Words mean business. Every one of the them represents, by default, 100% of the meaning it's associated with: the word "apple" brings to mind a whole, typical, orthodox apple—not an "almost apple", "about apple", or "awkward apple". To add these further shades of meaning we normally have to combine the basic word with adjectives or other descriptive elements.
Japanese has diverse ways of fulfilling such functions. One of those handy vocabulary gadgets is the word 半分, which as a standalone noun means "half", but can also be attached as a suffix to other words in order to weaken their meaning and suggest something other than the full-on, typical thing we think about when we see that word.
This suffix can only be attached to nouns, including the noun form of verbs (ex. 遊ぶ → 遊び). The new combination of noun+suffix is itself a noun, which can be turned into an adverb with the particle に or into an adjective with の.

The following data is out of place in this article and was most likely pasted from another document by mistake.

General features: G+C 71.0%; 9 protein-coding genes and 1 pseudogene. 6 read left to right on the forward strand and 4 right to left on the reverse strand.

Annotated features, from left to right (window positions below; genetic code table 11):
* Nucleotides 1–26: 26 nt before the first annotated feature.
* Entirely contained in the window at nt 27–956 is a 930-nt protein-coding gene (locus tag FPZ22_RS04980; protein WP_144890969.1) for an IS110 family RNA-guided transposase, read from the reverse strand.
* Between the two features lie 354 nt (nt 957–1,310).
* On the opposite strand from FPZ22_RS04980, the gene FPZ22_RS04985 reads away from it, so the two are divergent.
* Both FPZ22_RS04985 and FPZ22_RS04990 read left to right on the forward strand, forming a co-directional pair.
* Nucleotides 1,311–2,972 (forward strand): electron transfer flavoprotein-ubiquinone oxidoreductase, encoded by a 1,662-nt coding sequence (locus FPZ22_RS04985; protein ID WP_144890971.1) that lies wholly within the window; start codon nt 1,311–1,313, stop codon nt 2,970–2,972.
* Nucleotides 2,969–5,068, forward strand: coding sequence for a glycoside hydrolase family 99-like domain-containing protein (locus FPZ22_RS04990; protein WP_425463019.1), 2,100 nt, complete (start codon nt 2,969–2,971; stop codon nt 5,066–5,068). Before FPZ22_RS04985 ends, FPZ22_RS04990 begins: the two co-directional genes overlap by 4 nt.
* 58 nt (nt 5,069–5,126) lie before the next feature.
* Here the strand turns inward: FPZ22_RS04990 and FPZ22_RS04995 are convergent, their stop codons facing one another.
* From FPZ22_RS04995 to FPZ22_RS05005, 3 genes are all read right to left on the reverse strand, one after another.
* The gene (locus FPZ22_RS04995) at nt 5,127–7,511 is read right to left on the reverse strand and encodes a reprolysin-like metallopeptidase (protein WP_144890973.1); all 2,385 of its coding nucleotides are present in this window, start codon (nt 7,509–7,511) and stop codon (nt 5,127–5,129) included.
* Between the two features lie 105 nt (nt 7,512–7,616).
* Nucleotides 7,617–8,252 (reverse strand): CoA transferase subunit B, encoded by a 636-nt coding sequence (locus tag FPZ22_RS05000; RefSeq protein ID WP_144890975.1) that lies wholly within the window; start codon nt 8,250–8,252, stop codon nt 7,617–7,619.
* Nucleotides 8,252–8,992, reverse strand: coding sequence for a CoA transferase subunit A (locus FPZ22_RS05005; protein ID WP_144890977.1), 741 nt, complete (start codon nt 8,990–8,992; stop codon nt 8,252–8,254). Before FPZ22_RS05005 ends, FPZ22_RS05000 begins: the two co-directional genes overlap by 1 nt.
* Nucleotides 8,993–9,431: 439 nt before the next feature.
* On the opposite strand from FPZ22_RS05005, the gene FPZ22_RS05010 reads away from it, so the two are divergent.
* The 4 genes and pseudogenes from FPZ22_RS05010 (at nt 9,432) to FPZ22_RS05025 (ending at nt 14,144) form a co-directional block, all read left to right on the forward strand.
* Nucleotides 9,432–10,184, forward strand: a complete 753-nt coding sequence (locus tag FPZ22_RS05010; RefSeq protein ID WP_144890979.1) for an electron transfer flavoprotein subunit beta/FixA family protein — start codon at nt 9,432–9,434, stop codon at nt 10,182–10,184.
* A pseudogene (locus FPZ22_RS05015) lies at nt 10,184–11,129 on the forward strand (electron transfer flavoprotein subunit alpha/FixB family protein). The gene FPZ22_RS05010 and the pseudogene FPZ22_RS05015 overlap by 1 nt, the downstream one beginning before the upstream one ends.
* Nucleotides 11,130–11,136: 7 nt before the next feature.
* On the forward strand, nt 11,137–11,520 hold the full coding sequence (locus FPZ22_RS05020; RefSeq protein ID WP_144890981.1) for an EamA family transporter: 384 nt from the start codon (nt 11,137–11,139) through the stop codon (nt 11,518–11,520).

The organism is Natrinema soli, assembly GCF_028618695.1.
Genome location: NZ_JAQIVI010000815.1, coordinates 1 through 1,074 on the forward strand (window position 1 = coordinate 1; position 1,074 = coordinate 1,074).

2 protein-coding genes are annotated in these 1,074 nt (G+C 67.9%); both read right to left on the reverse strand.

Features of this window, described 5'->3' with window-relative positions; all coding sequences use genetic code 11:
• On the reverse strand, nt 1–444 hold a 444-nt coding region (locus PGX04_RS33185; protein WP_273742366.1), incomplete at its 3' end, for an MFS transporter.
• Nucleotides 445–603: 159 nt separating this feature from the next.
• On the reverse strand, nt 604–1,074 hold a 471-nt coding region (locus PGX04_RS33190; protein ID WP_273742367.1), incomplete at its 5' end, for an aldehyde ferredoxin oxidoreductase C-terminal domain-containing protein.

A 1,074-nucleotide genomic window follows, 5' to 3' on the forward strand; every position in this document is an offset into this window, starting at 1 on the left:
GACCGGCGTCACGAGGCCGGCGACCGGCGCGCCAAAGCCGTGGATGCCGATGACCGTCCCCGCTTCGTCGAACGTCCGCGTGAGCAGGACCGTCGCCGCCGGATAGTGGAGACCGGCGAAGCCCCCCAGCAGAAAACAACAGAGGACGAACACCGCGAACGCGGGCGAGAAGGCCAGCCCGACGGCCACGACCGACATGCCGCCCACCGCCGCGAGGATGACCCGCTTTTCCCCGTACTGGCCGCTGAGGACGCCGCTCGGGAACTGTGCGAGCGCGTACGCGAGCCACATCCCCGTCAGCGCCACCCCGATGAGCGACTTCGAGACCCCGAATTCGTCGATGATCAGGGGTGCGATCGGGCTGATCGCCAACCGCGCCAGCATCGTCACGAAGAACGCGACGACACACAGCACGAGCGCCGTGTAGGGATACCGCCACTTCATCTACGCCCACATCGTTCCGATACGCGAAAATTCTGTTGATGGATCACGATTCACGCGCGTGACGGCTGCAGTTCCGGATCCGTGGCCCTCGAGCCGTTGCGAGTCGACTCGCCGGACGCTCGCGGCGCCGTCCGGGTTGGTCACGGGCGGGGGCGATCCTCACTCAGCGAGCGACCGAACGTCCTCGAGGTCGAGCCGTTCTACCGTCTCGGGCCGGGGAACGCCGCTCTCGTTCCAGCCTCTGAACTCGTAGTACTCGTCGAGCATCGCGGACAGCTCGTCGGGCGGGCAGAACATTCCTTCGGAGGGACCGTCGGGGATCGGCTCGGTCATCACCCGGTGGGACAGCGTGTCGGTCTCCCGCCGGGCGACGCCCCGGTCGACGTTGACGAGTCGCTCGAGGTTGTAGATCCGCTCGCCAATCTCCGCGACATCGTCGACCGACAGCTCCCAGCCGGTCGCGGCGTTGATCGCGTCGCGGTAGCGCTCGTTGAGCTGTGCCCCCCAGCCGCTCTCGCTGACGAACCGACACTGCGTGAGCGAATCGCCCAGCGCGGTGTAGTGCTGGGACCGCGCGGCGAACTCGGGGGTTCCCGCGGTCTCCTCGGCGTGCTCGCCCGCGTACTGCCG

The nuance added by the suffix 半分 is one of being halfhearted, not entirely serious or committed. In this function it corresponds to English prefixes such "half-", "semi-", and "part-". Common combinations include 冗談半分に, "half-jokingly" and 面白半分に, "half-seriously", "just for the fun of it". Let's see how another such combination is used in a sentence from Reajer book 5, The Samurai and the Ghost Light:
The samurai started to follow it out of idle curiosity.
興味 is "interest", and its combination with 半分, when used with に, can be translated as above, or as any similar variation such as "just to see what would happen" or even "casually". The idea here is that the samurai acted without making much of the situation, and wasn't trying very hard to accomplish a predefined goal.
The selection of nouns that can interact like this with 半分 is fairly limited, because the combination must convey some idea of intention or feeling. But the combinations that do exist are quite common in Japanese, and you'll frequently see them in the spoken as well as the written language.
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